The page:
DailyDirt: Does Anyone Really Want A Modular Smartphone?

from the urls-we-dig-up dept

The US smartphone market is currently dominated by Apple and Samsung for hardware, but that could change pretty quickly if consumers were offered something a bit more innovative than a bigger phablet. One concept that’s been floating around is a modular phone that allows its owner to swap out various components — making a customizable phone that could have a bigger battery or a better camera, depending on user preferences (instead of Apple or Samsung’s upgrade cycle). If you haven’t been following the modular phone projects out there, here are a few links — if you think you can wait a year (or forever) to buy one.

If you’d like to read more awesome and interesting stuff, check out this unrelated (but not entirely random!) Techdirt post via StumbleUpon.

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Companies: apple, circular devices, google, kickstarter, motorola, samsung, vsenn

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Comments on “DailyDirt: Does Anyone Really Want A Modular Smartphone?”

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21 Comments
lostalaskasays:

So hopeful, but...

…having been a geek that enjoys building his own custom computers and tinkers with Arduino’s (almost got my 3D Reprap Prusa built) and Raspberry Pi’s there’s a lot of hurdles they’re going to need to be able to jump to make this happen. Things like bus speed that increases significantly for every new chip generation or standards for how it all connects so 3rd party devices can be used too. With all the advancements we’ve had in the past decade with making digital sensors smaller and smaller I see the potential for these kinds of modular phones to be potentially portable x-ray scanners or blood test kits. If you have decent storage and powerful chip in your hand things like spectrometers and such could become cheap enough for citizen scientists to use. The potential is huge, but it all depends on the implementation. I sure hope Google’s ATAP can pull it off because the potential is staggering.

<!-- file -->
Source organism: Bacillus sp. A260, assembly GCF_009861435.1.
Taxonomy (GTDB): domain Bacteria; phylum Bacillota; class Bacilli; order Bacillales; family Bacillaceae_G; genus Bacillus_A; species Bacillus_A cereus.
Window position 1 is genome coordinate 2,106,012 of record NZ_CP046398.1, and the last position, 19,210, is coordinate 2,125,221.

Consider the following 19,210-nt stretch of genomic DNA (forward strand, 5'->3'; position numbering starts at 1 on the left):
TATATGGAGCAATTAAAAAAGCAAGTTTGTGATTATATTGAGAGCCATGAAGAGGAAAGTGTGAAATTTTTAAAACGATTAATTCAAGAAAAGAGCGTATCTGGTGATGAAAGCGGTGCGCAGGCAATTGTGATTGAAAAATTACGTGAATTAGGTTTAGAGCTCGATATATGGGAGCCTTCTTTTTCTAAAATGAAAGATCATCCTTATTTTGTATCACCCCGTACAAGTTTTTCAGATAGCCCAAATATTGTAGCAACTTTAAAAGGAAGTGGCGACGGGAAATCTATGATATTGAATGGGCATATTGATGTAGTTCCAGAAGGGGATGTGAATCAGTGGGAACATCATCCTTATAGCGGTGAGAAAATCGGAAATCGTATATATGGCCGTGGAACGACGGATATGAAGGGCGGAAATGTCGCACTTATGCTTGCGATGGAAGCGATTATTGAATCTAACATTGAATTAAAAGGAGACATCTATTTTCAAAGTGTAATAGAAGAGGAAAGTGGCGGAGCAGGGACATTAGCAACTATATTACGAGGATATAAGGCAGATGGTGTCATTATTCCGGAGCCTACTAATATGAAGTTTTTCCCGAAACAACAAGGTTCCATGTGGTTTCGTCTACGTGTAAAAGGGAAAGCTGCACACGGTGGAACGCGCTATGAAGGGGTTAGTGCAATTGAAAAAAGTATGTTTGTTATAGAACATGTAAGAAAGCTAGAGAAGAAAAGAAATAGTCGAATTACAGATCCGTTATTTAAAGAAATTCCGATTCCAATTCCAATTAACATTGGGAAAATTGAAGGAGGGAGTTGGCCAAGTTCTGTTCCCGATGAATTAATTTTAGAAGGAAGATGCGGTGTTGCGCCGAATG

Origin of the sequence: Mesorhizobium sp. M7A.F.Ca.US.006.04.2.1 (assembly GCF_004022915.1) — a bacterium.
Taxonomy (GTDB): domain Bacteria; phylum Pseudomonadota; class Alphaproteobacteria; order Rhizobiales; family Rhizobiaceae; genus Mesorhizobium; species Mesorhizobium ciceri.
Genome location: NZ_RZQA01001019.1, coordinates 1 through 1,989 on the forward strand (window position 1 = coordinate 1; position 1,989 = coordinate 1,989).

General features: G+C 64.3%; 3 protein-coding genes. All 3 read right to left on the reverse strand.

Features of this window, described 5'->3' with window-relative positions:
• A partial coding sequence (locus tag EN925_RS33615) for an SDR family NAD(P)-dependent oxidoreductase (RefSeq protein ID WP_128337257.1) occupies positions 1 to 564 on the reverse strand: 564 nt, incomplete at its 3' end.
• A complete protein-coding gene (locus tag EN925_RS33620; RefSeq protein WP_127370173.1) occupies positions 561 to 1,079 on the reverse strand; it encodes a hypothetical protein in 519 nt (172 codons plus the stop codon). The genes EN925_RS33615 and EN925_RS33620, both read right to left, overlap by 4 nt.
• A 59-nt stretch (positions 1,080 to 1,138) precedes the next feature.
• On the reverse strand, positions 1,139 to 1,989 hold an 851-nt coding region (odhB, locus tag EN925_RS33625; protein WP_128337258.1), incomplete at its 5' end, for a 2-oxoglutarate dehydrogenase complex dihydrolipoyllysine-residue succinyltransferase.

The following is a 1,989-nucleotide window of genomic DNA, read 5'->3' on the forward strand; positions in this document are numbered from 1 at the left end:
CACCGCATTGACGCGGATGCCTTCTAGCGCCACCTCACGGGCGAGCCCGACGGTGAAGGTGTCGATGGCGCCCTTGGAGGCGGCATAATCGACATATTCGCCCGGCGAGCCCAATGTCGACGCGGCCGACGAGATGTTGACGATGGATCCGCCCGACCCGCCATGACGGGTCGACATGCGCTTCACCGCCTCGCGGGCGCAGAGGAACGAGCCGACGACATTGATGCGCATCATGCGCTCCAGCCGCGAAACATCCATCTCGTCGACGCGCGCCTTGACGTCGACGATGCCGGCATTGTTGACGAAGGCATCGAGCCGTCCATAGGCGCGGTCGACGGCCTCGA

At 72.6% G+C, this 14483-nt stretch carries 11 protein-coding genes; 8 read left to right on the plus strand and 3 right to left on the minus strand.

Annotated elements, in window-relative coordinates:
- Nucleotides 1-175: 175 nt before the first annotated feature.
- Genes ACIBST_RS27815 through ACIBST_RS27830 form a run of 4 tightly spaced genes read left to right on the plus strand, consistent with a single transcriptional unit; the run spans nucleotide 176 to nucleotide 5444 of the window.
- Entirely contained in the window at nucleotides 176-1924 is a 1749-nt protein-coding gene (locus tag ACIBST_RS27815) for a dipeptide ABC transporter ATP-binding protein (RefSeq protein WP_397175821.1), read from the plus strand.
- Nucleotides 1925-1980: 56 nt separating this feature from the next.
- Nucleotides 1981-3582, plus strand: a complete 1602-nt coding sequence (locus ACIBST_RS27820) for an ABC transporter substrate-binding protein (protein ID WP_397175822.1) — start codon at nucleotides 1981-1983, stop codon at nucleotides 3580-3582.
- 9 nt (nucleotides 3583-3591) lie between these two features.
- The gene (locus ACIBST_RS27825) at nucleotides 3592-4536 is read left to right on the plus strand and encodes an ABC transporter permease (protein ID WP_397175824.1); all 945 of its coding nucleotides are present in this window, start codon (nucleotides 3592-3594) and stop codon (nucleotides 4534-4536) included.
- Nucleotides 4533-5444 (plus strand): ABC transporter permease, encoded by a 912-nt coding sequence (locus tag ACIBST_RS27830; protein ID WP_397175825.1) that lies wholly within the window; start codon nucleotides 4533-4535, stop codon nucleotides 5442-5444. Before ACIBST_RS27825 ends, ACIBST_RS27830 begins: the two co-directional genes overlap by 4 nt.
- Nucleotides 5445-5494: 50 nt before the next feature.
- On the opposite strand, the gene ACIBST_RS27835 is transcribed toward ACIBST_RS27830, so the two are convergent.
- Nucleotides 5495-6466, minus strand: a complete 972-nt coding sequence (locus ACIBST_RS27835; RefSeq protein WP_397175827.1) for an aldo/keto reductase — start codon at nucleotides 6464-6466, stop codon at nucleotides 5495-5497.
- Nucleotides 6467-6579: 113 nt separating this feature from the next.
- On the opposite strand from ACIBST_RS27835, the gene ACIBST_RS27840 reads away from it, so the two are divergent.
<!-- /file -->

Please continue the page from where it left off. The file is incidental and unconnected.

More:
As someone who's swapped out components on all her previous machines since college...

… I’d love to see it happen, but I don’t think it can because the variety in components is just too risky.

Unless there was a tightly-controlled system whose consistency helped ensure that modular components COULD be swapped out with relative ease — say, the way Apple’s ecosystem works — the average person is not about to start tinkering with a device 90% of them depend on working first time every time.

(And yes, I know Apple is not exactly the poster child of DIY, but the variation between machines is so slight that modularity makes sense — because if you’re reasonably certain it works in ONE Mac, it’ll work in ALL Macs. Without that you’re basically only appealing to the crowd that builds their own desktops now and is willing to gamble with components, which is… a very tiny fraction of the current community, certainly too small for a viable business model.)

Anonymoussays:

Customization at the factory assembly level, maybe, but upgrading modules every few months, not likely.
Problem with this has always been the cost of the upgrades is almost as expensive as getting a new device. And most everything gets upgraded with a new device.